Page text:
Sidewalk Displays Not encouraged Not permitted in congested areas on Kearny, Powell, Stockton, and Fourth. Encouraged except on Montgomery.
Sidewalk Grade Changes Permitted to satisfy ADA requirements Permitted to satisfy ADA requirements Permitted to satisfy ADA requirements
Sidewalk Toilets Not permitted Permitted at locations indicated in the design plan. Encouraged except on Montgomery.
Street Artists Permitted in the curb zone in areas without significant pedestrian congestion. Not permitted in congested areas on Kearny and Fourth. Strongly encouraged except on Montgomery.
Street Closures Temporary, special event closures are permitted. Lunchtime c;osure is recommeded for Sansome. Temporary closures are permitted. Lunchtime closures are recommended on Front and Destination alleys. Temporary, special event closures are encouraged. Lunchtime closures are encouraged.
Streetlights Historic streetlights are required. Pedestrian-scale lighting is strongly encouraged. Historic streetlights are required. Building uplighting and infill pedestrian-scale lighting is encouraged Historic streetlights are required. Building uplighting and infill pedestrian-scale lighting is encouraged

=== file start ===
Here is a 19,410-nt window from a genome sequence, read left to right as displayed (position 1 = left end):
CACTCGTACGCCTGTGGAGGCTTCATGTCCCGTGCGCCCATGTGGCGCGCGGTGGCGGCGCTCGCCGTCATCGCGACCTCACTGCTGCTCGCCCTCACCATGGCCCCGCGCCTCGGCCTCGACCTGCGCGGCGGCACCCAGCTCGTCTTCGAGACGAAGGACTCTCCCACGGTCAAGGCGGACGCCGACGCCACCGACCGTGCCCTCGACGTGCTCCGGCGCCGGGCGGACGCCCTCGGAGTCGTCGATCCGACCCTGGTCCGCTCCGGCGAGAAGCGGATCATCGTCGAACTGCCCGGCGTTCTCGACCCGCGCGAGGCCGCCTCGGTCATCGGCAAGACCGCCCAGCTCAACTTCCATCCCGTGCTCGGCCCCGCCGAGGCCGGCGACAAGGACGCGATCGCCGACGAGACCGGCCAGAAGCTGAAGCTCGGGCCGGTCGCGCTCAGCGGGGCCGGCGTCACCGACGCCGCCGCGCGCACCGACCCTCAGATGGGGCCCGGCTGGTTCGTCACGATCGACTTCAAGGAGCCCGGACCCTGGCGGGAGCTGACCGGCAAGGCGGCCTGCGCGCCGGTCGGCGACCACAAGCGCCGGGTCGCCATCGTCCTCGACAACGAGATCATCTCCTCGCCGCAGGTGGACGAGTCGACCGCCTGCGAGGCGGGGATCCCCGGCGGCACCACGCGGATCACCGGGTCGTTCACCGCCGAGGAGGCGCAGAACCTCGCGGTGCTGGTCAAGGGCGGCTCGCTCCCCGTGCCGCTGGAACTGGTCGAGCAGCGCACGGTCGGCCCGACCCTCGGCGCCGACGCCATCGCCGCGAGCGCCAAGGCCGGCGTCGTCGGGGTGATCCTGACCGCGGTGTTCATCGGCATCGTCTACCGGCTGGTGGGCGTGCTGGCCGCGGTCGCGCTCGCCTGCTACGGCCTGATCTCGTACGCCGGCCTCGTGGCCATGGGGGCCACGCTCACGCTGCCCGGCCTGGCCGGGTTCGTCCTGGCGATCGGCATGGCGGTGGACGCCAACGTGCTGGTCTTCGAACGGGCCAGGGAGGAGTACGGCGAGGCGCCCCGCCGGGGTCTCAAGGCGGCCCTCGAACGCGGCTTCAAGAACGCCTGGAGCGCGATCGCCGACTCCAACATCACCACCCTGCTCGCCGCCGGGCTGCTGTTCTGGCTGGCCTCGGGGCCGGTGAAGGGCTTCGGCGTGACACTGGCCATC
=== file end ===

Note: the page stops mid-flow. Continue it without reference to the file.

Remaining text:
Trashcans Standard downtown desitn trashcan is required. Standard downtown desitn trashcan is required. Standard downtown desitn trashcan is required.
Trees In-ground trees are required. In-ground trees are required. Uplighting is strongly encouraged. In-ground trees are required. Uplighting is strongly encouraged.
Vendors/Street Artists Not encouraged. Encouraged in areas without pedestrian congestion. Strongly encouraged except on Montgomery
Widenings Permitted wherever the peak hour pedestrian LOS is C or below. Recommended on all streets. Recommended on all streets.
Figure 5 - Pedestrian Improvement Standards and Guidelines
Pedestrian Improvement Standards and Guidelines

Figure 6: Proposed Downtown Pedestrian Network Improvements

Specific Streetscape Plans.

The following specific street designs are recommended in addition to the standard Base Case designs which represent the minimum level of improvements for all downtown streets:

  • Beale: See Transit Center District Sub-Area Plan.

  • Bush: Second Level Street improvements; corner bulbing at Kearny; preservation of historic teardrop lighting